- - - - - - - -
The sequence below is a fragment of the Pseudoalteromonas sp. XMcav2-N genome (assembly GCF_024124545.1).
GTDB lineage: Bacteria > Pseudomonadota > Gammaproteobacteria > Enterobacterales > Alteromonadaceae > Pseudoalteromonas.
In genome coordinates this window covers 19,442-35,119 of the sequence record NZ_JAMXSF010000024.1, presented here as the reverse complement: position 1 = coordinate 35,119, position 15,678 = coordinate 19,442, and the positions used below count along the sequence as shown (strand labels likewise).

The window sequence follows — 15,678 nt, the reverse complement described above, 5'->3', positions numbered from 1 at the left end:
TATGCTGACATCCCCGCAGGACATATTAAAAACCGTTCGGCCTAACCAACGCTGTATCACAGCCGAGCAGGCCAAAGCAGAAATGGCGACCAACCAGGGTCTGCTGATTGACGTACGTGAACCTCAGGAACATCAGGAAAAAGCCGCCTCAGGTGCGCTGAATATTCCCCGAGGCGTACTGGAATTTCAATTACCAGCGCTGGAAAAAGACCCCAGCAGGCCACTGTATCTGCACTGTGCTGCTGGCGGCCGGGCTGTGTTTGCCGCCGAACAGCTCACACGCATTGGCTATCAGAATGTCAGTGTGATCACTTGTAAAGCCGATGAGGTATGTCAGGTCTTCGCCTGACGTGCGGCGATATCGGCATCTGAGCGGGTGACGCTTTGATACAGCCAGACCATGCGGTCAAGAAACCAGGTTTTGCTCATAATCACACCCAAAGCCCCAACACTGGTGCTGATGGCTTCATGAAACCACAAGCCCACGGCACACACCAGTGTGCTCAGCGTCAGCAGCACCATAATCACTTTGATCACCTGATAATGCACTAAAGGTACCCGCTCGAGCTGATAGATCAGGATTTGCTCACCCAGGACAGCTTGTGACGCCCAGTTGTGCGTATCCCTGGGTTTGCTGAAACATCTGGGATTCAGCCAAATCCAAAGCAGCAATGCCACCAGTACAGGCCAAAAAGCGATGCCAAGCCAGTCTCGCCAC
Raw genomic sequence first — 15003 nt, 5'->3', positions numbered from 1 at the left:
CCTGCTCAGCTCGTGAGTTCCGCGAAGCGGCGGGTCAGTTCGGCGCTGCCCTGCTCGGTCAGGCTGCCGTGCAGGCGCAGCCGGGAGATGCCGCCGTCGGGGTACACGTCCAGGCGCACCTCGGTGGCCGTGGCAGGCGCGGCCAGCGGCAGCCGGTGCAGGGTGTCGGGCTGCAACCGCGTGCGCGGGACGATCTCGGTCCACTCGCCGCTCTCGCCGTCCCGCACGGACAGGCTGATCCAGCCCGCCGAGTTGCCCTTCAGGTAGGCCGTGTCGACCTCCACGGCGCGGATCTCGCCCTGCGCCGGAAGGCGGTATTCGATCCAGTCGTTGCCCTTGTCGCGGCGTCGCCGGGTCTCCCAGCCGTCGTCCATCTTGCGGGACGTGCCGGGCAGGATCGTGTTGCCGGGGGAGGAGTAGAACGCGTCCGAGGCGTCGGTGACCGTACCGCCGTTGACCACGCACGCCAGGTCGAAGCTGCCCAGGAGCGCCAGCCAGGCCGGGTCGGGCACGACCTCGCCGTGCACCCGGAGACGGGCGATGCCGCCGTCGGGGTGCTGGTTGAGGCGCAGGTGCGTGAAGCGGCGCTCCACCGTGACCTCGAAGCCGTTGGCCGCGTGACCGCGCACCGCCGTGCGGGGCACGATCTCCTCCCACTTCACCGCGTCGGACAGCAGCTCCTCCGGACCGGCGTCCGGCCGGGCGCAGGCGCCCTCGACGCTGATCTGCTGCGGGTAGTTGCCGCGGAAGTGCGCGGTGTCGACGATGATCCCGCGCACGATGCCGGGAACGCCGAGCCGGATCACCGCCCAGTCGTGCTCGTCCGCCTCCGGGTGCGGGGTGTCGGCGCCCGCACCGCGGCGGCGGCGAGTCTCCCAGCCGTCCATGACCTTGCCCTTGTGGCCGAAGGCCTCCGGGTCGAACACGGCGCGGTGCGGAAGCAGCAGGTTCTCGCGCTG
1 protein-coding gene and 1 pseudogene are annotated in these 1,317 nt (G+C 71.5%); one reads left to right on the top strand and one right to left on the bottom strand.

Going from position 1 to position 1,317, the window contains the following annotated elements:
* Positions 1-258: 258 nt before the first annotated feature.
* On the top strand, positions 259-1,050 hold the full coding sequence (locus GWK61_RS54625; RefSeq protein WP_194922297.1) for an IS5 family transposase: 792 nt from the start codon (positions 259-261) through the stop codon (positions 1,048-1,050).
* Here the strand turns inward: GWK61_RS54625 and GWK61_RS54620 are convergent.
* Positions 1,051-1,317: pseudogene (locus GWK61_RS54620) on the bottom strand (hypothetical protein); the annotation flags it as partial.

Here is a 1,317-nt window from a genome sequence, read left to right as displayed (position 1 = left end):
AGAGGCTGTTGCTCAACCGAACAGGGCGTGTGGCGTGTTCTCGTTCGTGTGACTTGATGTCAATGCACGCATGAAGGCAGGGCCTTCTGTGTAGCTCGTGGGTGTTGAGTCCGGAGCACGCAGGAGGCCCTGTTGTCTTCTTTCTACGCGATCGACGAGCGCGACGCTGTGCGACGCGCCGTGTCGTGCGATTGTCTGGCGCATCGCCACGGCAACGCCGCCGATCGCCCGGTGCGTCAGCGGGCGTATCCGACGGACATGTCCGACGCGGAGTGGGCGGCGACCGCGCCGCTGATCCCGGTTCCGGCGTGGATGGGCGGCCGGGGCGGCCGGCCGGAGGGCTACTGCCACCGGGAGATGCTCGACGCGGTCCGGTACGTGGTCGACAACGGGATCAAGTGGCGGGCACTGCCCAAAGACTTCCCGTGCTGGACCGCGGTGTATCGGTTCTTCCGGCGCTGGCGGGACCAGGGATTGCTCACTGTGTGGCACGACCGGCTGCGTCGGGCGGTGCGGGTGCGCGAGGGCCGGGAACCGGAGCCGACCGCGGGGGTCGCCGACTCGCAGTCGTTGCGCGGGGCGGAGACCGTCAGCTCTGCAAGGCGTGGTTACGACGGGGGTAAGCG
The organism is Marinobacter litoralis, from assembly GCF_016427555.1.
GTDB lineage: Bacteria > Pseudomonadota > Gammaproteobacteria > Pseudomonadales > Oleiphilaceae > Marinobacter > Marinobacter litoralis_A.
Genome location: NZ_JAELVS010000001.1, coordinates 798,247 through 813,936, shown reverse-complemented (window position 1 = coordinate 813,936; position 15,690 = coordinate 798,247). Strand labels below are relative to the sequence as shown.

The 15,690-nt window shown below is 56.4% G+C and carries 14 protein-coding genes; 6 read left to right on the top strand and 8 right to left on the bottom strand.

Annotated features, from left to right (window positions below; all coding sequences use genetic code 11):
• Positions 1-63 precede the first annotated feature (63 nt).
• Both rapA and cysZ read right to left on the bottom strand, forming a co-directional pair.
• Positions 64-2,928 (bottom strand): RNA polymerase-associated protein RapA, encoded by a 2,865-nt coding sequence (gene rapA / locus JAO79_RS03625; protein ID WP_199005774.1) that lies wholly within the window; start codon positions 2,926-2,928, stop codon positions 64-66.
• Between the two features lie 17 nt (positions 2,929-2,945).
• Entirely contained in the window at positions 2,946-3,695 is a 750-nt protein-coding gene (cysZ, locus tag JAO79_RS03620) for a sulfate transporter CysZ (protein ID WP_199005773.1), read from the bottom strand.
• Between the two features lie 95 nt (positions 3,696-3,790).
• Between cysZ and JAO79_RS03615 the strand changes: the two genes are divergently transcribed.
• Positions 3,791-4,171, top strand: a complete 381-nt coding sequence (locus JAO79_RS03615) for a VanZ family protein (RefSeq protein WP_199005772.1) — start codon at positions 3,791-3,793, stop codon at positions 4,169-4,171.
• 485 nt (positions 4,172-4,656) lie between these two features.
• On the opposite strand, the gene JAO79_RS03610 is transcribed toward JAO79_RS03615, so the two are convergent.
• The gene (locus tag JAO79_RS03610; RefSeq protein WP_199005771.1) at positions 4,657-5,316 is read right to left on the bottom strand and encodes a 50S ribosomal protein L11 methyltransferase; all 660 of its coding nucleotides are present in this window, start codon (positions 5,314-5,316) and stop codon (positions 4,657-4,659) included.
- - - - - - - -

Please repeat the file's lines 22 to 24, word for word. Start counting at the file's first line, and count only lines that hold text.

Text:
• Both rapA and cysZ read right to left on the bottom strand, forming a co-directional pair.
• Positions 64-2,928 (bottom strand): RNA polymerase-associated protein RapA, encoded by a 2,865-nt coding sequence (gene rapA / locus JAO79_RS03625; protein ID WP_199005774.1) that lies wholly within the window; start codon positions 2,926-2,928, stop codon positions 64-66.
• Between the two features lie 17 nt (positions 2,929-2,945).